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Macro std::dbg

macro_rules! dbg {
    () => { ... };
    ($val:expr) => { ... };
    ($val:expr,) => { ... };
    ($($val:expr),+ $(,)?) => { ... };
}

Prints and returns the value of a given expression for quick and dirty debugging.

An example:

let a = 2;
let b = dbg!(a * 2) + 1;
//      ^-- prints: [src/main.rs:2] a * 2 = 4
assert_eq!(b, 5);

The macro works by using the Debug implementation of the type of the given expression to print the value to stderr along with the source location of the macro invocation as well as the source code of the expression.

Invoking the macro on an expression moves and takes ownership of it before returning the evaluated expression unchanged. If the type of the expression does not implement Copy and you don't want to give up ownership, you can instead borrow with dbg!(&expr) for some expression expr.

The dbg! macro works exactly the same in release builds. This is useful when debugging issues that only occur in release builds or when debugging in release mode is significantly faster.

Note that the macro is intended as a debugging tool and therefore you should avoid having uses of it in version control for longer periods. Use cases involving debug output that should be added to version control are better served by macros such as debug! from the log crate.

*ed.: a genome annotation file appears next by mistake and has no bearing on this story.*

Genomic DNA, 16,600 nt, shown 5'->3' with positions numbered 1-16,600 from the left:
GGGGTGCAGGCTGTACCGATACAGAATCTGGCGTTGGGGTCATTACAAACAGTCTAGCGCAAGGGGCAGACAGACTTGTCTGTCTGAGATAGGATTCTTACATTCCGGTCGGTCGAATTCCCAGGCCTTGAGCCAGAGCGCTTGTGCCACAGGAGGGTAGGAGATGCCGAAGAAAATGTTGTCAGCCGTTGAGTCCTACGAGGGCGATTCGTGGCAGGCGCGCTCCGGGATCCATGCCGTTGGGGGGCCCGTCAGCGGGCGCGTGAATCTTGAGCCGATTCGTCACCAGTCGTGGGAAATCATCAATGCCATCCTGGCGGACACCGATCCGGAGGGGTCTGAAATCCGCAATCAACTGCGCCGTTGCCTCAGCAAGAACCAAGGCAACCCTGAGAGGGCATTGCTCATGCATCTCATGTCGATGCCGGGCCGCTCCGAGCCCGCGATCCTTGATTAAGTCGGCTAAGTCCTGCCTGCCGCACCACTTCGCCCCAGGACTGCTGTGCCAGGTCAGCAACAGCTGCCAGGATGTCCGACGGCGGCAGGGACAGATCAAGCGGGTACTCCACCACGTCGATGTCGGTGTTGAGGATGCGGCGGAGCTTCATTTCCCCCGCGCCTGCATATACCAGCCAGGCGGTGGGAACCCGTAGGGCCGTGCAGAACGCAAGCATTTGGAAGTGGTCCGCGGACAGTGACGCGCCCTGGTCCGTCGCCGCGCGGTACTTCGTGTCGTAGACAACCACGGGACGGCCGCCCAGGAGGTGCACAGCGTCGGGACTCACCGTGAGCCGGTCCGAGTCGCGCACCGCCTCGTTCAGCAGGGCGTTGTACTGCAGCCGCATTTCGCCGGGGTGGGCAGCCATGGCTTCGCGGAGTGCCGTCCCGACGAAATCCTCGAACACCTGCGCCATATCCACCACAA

Stability

The exact output printed by this macro should not be relied upon and is subject to future changes.

Panics

Panics if writing to io::stderr fails.

Further examples

With a method call:

fn foo(n: usize) {
    if let Some(_) = dbg!(n.checked_sub(4)) {
        // ...
    }
}

foo(3)

This prints to stderr:

[src/main.rs:4] n.checked_sub(4) = None

Naive factorial implementation:

fn factorial(n: u32) -> u32 {
    if dbg!(n <= 1) {
        dbg!(1)
    } else {
        dbg!(n * factorial(n - 1))
    }
}

dbg!(factorial(4));

This prints to stderr:

[src/main.rs:3] n <= 1 = false
[src/main.rs:3] n <= 1 = false
[src/main.rs:3] n <= 1 = false
[src/main.rs:3] n <= 1 = true
[src/main.rs:4] 1 = 1
[src/main.rs:5] n * factorial(n - 1) = 2
[src/main.rs:5] n * factorial(n - 1) = 6
[src/main.rs:5] n * factorial(n - 1) = 24
[src/main.rs:11] factorial(4) = 24

The dbg!(..) macro moves the input:

ⓘThis example deliberately fails to compile
/// A wrapper around `usize` which importantly is not Copyable.
#[derive(Debug)]
struct NoCopy(usize);

let a = NoCopy(42);
let _ = dbg!(a); // <-- `a` is moved here.
let _ = dbg!(a); // <-- `a` is moved again; error!

You can also use dbg!() without a value to just print the file and line whenever it's reached.

Finally, if you want to dbg!(..) multiple values, it will treat them as a tuple (and return it, too):

assert_eq!(dbg!(1usize, 2u32), (1, 2));

However, a single argument with a trailing comma will still not be treated as a tuple, following the convention of ignoring trailing commas in macro invocations. You can use a 1-tuple directly if you need one:

assert_eq!(1, dbg!(1u32,)); // trailing comma ignored
assert_eq!((1,), dbg!((1u32,))); // 1-tuple

© 2010 The Rust Project Developers
Licensed under the Apache License, Version 2.0 or the MIT license, at your option.
https://doc.rust-lang.org/std/macro.dbg.html